Papers of John Adams, volume 15

To Robert R. Livingston, 2 August 1783 Adams, John Livingston, Robert R.
To Robert R. Livingston
Sir The Hague August 2 1783

Mr: Berenger the Secretary of the French Legation has this Moment left me He came in to inform me of the News. The Empress of Russia has communicated, to the King of Prussia, a Treaty of Alliance between the Emperor of Germany and her, defensive against the Christian Powers and offensive against the Turk. The King of Prussia has answered her “That he is very sensible, upon this Communication as one is upon the Communication of Things of Great 197Importance.” Thus wrapped up in an impenetrable Reserve is this great Warrior and Statesman. We may discern by this Answer, what all the World new without it. viz that his Majesty has no Joy in this new Alliance. Still he expresses no Sorrow: and maintains a perfect Liberty to take which side he will, or neither, at his Pleasure; and the same Reserve he will probably hold to the End of the War. Mr. Berenger says, if Prussia is neutral, France must be so too, for she cannot cope by Land, with the two Empires. That this Republick is desired to declare, but does not choose it. That they are dissatisfied & the Republicans murmur a good deal and are wavering, and that the other Party will do nothing. That England hitherto has favoured an Accommodation between Russia and the Turk, & that the British Ambassador at Constantinople has co-operated with the French, to bring about an Accommodation. That the Turks have offered Russia the free Navigation of the black Sea, and Passage of the Dardanelles; and the Same with the free Navigation of the Danube to the Emperor. But they will not accept it, and are determined to drive the Turks from Europe. That France has determined to put her Army upon a War Footing, because it has been much neglected during the late War. That he believes France and Spain will Shut the Mediterranean against a Turkish Fleet, as Russia, Sweeden and Denmark, excluded Warlike Vessells from the Baltick in the last War. That this State of things gives him Great Pain and must embarass the Comte de Vergennes.— It is a great and difficult Question whether France should take a Side; if she does not, and the Empires should prevail, it will be an immense Aggrandisement of the House of Austria, which with Russia, will become two Great Maritime Powers. That England will act an insidious Part, pretend to favour Peace, secretly foment War, and join in it at the End, if she sees a favourable opportunity to crush France.1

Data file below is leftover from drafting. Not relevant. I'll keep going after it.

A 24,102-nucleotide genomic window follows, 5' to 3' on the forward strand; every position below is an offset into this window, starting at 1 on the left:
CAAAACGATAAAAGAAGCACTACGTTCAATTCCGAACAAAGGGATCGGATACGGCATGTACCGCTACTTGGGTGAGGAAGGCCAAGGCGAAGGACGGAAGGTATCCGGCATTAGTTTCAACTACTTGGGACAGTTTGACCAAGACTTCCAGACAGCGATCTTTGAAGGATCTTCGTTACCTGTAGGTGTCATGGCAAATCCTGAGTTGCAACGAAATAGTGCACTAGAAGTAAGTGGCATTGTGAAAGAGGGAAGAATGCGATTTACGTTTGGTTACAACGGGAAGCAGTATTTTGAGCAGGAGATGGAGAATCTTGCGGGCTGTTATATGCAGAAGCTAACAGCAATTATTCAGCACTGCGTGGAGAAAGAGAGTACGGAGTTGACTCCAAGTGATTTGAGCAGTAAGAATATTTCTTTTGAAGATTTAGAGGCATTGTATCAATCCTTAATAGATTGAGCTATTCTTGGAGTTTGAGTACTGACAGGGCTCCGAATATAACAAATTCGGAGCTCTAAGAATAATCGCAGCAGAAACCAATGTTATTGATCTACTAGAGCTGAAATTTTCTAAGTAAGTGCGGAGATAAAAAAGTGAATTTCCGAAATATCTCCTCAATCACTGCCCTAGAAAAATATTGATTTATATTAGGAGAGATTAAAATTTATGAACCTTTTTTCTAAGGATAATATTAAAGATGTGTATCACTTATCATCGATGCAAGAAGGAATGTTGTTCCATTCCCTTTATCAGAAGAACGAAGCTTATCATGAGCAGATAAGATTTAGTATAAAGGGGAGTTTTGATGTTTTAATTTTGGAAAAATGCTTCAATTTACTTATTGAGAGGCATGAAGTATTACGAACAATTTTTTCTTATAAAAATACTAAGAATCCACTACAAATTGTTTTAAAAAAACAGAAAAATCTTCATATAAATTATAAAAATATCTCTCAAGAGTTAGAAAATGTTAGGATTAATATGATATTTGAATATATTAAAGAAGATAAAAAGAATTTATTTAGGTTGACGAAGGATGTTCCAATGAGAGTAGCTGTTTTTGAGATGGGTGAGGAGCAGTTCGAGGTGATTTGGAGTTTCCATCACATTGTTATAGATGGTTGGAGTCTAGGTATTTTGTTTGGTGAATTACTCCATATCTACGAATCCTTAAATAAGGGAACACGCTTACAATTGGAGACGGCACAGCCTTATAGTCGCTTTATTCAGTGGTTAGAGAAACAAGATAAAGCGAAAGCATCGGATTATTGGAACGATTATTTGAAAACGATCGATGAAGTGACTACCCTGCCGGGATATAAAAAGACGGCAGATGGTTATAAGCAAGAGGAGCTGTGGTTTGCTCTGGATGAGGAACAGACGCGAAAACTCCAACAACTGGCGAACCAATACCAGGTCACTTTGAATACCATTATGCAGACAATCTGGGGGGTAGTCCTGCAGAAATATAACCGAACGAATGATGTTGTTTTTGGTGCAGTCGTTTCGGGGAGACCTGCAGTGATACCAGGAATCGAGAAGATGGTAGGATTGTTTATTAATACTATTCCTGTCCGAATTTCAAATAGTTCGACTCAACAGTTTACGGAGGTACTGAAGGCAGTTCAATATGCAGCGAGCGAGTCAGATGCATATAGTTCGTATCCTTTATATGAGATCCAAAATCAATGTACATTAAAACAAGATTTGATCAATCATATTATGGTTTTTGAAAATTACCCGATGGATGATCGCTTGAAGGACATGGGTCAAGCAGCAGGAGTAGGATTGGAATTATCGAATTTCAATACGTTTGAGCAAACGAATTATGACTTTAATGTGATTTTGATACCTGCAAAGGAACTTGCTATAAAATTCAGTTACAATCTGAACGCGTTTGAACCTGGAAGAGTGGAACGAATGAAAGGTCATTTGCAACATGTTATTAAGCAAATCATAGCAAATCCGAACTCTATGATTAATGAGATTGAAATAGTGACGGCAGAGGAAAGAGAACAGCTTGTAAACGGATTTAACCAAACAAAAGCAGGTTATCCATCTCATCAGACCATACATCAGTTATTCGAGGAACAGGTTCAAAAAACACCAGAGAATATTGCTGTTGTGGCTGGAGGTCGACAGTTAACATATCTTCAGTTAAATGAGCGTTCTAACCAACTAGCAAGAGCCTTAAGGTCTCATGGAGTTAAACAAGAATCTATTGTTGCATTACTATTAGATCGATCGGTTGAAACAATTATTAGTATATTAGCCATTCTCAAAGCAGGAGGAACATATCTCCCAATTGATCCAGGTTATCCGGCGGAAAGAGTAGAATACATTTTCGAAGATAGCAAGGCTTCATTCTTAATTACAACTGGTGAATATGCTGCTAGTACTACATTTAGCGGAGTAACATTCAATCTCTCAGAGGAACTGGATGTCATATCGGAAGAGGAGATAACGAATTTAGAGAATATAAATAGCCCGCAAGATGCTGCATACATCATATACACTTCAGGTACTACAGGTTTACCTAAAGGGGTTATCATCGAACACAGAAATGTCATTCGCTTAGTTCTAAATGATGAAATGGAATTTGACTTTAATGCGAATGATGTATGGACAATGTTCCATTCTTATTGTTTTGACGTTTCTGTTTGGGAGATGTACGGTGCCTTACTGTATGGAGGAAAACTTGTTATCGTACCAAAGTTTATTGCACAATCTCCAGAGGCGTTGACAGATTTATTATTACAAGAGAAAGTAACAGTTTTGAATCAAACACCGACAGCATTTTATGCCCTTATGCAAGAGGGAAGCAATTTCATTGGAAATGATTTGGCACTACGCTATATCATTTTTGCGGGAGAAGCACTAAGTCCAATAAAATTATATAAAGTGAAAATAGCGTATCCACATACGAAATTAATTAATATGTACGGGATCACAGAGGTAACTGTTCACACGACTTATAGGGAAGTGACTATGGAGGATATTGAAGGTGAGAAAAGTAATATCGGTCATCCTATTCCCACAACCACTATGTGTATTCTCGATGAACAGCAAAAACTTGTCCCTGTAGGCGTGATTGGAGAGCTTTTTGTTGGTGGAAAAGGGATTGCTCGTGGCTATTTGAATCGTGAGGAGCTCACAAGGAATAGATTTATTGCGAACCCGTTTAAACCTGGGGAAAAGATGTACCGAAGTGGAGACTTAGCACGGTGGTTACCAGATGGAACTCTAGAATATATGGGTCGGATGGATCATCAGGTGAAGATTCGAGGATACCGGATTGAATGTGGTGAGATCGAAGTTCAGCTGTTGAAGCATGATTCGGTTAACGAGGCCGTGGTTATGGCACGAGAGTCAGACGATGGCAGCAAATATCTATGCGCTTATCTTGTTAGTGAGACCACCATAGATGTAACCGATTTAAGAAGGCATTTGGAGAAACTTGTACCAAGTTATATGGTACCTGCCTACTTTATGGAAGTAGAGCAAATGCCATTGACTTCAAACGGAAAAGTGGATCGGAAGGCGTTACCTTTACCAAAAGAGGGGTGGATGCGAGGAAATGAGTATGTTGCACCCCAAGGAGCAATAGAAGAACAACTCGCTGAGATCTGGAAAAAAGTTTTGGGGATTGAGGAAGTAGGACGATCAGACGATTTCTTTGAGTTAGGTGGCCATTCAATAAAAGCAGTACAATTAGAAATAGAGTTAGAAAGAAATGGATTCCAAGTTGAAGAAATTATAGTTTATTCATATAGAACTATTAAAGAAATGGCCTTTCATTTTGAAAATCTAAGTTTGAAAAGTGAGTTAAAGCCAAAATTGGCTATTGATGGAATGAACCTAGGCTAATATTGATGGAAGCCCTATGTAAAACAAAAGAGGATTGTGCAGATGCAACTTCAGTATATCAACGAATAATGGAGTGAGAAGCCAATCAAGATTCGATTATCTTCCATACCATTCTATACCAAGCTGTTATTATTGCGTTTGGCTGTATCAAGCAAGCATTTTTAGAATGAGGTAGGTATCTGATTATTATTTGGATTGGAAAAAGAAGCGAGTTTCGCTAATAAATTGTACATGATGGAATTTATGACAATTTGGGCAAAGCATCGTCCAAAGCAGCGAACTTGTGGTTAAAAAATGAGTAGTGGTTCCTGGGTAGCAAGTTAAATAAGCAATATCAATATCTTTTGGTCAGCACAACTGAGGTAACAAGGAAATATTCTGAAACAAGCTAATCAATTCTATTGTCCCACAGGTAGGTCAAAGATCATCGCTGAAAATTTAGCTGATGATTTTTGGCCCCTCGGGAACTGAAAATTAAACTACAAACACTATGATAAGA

These are Sensible Observations of Mr: Berenger, who added that a new difficulty in the Way of the definitive Treaty had arisen between England and Spain, respecting the Musqueto shore, so that more Couriers must go and return.

I confess myself as much in Pain, at the state of Things as Mr: Berenger, and therefore I wish most ardently, that we may omit no proper Means of settling our Question with every Court in Europe, and especially our Plan of Commerce with Great Britain. if this is too long left in Uncertainty, the Face of Things may soon change, so as to involve us in the complicated, extensive and long War, which seems to be now opening.


My Advices from England are, that Lord Sheffield, with his Friends Deane, Arnold, Skeene and P. Wentworth, are making a Party unfriendly to us. that the Ministry adopt their Sentiments and Measures. That Fox has lost his Popularity and devoted himself to North, who has the Kings Ear, and disposes of Places. That, Burke is Mad with Rage and Passion. That the Honest Men are much disgusted that there is no Parliamentary Reform, the Merchants that Commerce does not revive. The Monied Men at their Wits end, on account of the Conduct of the Bank, and the Army and Navy disbanding in a Spirit of revolt. That it is much to be feared that in a Year there will be a Convulsion in the State and public Credit ruined. That the present Ministry cannot stand, to the Meeting of Parliament, for that nothing has been or can be done by them.2